A PUBLIC consultation costing £10,000 into plans for an outdoor swimming pool, arts village and garden festival at Edinburgh’s waterfront is to go ahead – despite the city council today announcing it has sold the land to someone else.
Council-owned development firm Waterfront Edinburgh has sold the historic Walled Garden site in Granton – which community groups wanted to use for the Granton sur Mer project – to THI Healthcare Development for £1 million.
The company has confirmed it will use the 3.5-acre site off West Shore Road that includes the walled garden to create a care home for the elderly.
But the Granton Community Partnership (GCP) – the group behind the Granton sur Mer project – has refused to concede defeat on its vision for the site and will launch a public consultation, funded by a £10,000 lottery grant from Awards for All, on Monday.
The consultation will include two advertising billboards near the walled garden site reading “Land gifted to the community”, which has led to city leaders accusing the group of lying to the public.
Ross McEwan, project manager at Art in Architecture, which is leading the GCP, said: “We are being provocative by saying they have gifted us land.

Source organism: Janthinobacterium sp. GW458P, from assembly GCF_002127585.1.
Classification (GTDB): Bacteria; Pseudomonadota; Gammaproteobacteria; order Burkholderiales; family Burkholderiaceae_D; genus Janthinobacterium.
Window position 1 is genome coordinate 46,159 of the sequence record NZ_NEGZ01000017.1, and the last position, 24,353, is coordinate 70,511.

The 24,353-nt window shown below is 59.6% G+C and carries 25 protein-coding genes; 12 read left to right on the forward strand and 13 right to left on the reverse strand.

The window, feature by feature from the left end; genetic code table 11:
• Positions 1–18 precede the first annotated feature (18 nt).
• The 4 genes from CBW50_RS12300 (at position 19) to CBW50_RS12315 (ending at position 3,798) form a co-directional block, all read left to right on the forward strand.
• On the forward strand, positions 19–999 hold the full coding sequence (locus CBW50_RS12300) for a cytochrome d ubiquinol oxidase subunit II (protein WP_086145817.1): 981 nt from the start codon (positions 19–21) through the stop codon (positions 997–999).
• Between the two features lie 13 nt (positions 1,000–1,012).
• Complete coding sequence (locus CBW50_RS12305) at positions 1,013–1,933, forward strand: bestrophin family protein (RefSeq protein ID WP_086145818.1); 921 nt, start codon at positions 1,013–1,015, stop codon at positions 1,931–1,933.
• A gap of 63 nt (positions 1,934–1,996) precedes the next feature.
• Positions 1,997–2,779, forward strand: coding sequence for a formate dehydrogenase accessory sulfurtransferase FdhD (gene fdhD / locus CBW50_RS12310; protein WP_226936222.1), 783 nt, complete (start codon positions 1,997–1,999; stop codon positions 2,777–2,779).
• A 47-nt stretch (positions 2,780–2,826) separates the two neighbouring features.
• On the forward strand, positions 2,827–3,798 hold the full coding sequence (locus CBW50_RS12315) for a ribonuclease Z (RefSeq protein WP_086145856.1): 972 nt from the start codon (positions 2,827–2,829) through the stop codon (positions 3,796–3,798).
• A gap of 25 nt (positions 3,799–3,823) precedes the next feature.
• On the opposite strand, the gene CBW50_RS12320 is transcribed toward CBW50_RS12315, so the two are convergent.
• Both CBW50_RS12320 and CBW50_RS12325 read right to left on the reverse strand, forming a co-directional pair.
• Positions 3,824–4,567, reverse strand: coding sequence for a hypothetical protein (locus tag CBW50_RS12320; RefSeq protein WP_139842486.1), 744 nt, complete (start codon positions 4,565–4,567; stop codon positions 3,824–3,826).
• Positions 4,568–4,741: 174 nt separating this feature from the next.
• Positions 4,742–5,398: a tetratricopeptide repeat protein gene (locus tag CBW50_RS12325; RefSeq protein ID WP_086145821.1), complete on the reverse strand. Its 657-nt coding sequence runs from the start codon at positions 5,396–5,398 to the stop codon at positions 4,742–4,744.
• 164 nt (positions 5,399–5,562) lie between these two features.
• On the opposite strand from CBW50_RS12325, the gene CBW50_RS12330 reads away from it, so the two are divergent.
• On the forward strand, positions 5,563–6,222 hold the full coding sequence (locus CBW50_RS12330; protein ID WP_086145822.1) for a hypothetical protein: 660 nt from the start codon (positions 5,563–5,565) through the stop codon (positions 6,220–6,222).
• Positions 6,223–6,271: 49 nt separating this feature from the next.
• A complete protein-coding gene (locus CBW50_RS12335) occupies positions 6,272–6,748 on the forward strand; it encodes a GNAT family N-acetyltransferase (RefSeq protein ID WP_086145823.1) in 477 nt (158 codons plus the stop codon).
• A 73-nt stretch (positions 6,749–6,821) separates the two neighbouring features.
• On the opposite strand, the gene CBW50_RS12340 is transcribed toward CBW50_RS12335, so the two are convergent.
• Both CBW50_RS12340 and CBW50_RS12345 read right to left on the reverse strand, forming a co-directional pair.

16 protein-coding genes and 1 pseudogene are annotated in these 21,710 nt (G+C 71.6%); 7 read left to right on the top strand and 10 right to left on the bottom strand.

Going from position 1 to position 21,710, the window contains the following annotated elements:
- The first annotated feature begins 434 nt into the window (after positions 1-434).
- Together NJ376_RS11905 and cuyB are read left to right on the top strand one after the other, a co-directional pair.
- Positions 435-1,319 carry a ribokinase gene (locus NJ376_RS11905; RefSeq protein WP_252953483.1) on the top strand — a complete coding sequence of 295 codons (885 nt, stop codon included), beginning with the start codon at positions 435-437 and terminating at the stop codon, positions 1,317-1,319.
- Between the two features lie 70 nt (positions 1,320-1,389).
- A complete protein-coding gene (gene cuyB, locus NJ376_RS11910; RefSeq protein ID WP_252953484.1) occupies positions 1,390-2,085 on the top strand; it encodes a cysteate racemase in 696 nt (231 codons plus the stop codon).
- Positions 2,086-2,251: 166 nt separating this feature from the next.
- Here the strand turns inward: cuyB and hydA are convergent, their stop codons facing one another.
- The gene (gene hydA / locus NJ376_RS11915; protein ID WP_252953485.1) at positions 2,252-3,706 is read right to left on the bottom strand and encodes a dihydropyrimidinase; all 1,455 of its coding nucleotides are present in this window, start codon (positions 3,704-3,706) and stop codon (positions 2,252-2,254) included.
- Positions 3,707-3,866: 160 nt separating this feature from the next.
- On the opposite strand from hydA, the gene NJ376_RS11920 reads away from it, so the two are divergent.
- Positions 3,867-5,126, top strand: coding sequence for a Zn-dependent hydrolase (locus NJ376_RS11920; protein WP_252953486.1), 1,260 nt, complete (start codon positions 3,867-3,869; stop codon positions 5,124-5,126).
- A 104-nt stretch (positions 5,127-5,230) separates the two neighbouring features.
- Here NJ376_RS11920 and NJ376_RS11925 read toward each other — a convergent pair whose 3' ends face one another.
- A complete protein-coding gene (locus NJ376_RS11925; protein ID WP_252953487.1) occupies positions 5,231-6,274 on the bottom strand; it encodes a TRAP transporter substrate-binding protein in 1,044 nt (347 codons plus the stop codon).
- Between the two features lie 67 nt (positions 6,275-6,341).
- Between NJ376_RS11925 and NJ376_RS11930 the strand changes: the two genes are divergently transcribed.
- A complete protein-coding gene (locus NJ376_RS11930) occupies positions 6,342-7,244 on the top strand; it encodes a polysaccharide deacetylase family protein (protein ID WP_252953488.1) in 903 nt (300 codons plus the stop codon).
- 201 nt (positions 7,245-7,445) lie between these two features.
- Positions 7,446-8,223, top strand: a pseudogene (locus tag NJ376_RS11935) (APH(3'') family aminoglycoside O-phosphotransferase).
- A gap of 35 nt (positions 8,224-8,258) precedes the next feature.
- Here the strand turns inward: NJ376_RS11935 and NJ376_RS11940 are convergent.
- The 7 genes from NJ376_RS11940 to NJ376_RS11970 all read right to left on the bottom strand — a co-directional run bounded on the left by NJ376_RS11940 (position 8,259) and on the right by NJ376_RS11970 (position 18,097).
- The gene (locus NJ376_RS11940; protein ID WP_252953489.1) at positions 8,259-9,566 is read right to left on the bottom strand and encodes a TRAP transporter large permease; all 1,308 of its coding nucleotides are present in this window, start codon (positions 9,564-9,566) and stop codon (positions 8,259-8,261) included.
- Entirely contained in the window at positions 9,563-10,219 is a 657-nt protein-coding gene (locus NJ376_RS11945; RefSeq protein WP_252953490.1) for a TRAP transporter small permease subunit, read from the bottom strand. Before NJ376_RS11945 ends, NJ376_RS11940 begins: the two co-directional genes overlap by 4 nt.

“They have told people there is a planning application in for a care home when there isn’t so if they can do that then we can do this.”
And he insisted that he won’t give up on his hopes for the site as the sale to THI is subject to it gaining planning consent.
He said: “We will carry on because this is subject to planning and, if anything, this makes us even more determined.
“Their plans are completely inappropriate for that site and will not do anything to progress the regeneration of the waterfront. If anything, it will regress the regeneration of the waterfront.”
It has been claimed that the Granton sur Mer project could have attracted up to 250,000 people a year to the area.
But Cllr Tom Buchanan, chair of Waterfront Edinburgh, criticised the group’s claim about the land being gifted.
He said: “That is not provocative – that is telling a non-truth. I can be provocative in saying something but I would not put out an advert that is telling an untruth just to get a reaction.”
He also said that the council has “a legal duty” to secure the best value for the site.
THI is currently drawing up plans for a site and will have to submit a full planning application.
Carl Lewis, chief executive of THI Healthcare Development, said: “THI is proud to be able to bring life back into the Walled Garden site through its regeneration proposal for this and the adjoining site and thereby to be a part of the regeneration renaissance of the Edinburgh Waterfront.”